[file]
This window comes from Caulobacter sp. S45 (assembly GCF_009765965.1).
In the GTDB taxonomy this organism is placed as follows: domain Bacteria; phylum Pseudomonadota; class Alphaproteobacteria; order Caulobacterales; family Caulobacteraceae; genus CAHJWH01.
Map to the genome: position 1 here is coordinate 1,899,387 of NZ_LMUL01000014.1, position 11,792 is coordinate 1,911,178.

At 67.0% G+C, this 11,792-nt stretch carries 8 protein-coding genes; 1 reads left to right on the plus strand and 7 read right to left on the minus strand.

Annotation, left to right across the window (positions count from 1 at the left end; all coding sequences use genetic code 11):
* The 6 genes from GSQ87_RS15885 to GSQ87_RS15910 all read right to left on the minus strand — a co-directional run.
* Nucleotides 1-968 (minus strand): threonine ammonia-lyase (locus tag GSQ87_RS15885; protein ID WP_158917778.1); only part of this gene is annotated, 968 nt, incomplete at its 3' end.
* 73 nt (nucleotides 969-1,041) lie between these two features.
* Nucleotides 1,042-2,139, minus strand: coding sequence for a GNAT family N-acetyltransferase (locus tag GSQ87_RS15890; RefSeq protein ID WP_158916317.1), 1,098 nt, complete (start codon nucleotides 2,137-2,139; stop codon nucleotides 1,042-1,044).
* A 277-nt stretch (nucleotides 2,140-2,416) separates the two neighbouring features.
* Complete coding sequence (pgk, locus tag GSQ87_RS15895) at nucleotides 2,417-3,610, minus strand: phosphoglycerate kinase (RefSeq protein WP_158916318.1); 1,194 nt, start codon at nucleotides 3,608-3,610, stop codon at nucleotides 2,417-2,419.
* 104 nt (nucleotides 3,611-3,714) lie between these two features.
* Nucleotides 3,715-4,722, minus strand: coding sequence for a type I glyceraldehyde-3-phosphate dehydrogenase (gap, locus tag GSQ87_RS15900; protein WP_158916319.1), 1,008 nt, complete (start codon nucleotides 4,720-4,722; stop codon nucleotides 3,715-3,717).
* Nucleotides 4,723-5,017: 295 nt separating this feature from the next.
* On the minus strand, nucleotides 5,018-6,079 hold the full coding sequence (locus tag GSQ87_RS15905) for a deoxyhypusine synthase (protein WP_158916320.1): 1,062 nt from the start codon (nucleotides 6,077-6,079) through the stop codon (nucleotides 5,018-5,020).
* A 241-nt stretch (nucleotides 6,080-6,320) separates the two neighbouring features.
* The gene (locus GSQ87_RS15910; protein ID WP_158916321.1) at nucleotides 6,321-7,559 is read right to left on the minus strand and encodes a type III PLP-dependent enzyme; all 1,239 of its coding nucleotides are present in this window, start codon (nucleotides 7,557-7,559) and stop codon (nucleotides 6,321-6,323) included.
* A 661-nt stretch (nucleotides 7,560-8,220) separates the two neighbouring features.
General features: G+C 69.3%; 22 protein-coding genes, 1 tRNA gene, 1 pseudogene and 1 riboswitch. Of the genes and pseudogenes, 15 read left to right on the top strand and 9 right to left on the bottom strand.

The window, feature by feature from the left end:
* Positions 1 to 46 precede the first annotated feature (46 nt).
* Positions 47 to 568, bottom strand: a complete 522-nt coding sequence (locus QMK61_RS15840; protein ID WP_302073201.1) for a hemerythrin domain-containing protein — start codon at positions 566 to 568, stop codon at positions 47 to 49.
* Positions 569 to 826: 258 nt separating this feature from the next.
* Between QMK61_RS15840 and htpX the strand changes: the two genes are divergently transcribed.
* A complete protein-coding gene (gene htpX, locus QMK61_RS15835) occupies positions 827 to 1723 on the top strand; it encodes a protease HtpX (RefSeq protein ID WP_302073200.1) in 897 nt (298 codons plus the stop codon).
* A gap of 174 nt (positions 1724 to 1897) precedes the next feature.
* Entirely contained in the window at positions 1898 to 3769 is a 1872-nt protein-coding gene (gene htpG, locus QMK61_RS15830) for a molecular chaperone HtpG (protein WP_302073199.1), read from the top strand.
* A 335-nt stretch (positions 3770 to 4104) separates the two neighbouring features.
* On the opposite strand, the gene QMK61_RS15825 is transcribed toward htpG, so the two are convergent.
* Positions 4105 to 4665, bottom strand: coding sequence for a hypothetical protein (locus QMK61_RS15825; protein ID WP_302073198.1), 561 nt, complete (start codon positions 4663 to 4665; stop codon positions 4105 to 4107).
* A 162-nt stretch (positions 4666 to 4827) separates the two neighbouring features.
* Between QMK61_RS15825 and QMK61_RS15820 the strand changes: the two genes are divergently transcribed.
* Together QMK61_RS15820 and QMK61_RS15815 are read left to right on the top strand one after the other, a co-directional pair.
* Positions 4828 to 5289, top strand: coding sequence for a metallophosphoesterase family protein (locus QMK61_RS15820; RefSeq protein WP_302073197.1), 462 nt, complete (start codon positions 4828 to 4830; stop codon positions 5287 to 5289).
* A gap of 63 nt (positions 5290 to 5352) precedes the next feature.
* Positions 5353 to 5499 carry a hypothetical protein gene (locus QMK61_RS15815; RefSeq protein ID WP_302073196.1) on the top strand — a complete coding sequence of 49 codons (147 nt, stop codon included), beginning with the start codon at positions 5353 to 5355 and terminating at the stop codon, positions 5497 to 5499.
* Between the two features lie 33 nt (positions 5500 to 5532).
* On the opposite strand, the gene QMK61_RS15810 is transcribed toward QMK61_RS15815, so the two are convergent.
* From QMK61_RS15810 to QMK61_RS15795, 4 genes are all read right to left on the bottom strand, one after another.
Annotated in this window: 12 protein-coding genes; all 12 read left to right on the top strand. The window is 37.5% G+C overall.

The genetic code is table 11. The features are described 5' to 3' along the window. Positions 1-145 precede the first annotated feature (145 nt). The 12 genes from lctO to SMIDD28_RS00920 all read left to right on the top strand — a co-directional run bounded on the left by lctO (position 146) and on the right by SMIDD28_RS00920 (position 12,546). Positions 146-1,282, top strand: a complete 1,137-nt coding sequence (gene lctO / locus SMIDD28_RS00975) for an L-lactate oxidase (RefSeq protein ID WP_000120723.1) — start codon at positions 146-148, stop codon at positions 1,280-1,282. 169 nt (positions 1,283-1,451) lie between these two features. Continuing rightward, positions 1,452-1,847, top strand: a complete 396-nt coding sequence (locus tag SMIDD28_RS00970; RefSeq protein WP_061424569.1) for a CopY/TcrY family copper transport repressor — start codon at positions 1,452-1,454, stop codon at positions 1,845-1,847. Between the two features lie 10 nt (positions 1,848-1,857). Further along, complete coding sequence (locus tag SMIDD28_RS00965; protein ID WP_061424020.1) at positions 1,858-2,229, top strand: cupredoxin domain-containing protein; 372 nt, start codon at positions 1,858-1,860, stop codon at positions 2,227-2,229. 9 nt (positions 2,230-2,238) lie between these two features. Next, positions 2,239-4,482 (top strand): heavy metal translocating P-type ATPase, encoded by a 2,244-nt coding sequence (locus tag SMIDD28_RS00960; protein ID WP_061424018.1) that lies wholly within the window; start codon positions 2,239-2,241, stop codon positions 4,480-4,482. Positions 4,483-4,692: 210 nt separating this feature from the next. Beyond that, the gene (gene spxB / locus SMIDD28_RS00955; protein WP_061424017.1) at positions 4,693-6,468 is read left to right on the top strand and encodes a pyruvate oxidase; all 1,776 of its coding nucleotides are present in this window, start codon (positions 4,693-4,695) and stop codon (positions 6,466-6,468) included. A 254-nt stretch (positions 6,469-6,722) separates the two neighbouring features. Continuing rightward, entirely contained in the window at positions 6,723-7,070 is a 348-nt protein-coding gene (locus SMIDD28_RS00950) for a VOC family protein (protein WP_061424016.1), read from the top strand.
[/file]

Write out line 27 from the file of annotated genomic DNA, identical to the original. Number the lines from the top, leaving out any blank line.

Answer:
* Entirely contained in the window at positions 1898 to 3769 is a 1872-nt protein-coding gene (gene htpG, locus QMK61_RS15830) for a molecular chaperone HtpG (protein WP_302073199.1), read from the top strand.